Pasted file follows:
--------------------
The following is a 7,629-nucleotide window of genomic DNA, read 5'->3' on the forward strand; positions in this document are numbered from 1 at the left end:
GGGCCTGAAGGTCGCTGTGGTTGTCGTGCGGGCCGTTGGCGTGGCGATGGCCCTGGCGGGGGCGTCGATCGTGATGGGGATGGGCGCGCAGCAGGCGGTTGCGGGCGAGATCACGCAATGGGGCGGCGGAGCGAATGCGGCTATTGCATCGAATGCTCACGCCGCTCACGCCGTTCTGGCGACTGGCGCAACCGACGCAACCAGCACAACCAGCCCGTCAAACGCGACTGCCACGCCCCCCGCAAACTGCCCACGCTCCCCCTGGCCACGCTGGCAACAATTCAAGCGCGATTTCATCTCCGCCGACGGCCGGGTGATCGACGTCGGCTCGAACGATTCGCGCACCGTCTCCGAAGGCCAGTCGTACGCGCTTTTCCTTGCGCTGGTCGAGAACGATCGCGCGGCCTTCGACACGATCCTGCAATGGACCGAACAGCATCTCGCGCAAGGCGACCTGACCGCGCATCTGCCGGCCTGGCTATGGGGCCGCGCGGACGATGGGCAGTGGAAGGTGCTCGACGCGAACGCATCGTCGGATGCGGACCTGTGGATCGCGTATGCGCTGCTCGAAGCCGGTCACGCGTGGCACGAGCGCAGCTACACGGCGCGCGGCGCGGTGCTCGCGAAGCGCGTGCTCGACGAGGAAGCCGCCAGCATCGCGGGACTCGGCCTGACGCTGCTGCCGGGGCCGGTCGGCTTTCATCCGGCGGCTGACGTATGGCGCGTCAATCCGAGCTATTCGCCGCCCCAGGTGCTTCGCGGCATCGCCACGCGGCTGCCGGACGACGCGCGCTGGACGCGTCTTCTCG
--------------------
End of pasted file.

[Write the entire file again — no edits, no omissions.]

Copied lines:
The following is a 7,629-nucleotide window of genomic DNA, read 5'->3' on the forward strand; positions in this document are numbered from 1 at the left end:
GGGCCTGAAGGTCGCTGTGGTTGTCGTGCGGGCCGTTGGCGTGGCGATGGCCCTGGCGGGGGCGTCGATCGTGATGGGGATGGGCGCGCAGCAGGCGGTTGCGGGCGAGATCACGCAATGGGGCGGCGGAGCGAATGCGGCTATTGCATCGAATGCTCACGCCGCTCACGCCGTTCTGGCGACTGGCGCAACCGACGCAACCAGCACAACCAGCCCGTCAAACGCGACTGCCACGCCCCCCGCAAACTGCCCACGCTCCCCCTGGCCACGCTGGCAACAATTCAAGCGCGATTTCATCTCCGCCGACGGCCGGGTGATCGACGTCGGCTCGAACGATTCGCGCACCGTCTCCGAAGGCCAGTCGTACGCGCTTTTCCTTGCGCTGGTCGAGAACGATCGCGCGGCCTTCGACACGATCCTGCAATGGACCGAACAGCATCTCGCGCAAGGCGACCTGACCGCGCATCTGCCGGCCTGGCTATGGGGCCGCGCGGACGATGGGCAGTGGAAGGTGCTCGACGCGAACGCATCGTCGGATGCGGACCTGTGGATCGCGTATGCGCTGCTCGAAGCCGGTCACGCGTGGCACGAGCGCAGCTACACGGCGCGCGGCGCGGTGCTCGCGAAGCGCGTGCTCGACGAGGAAGCCGCCAGCATCGCGGGACTCGGCCTGACGCTGCTGCCGGGGCCGGTCGGCTTTCATCCGGCGGCTGACGTATGGCGCGTCAATCCGAGCTATTCGCCGCCCCAGGTGCTTCGCGGCATCGCCACGCGGCTGCCGGACGACGCGCGCTGGACGCGTCTTCTCG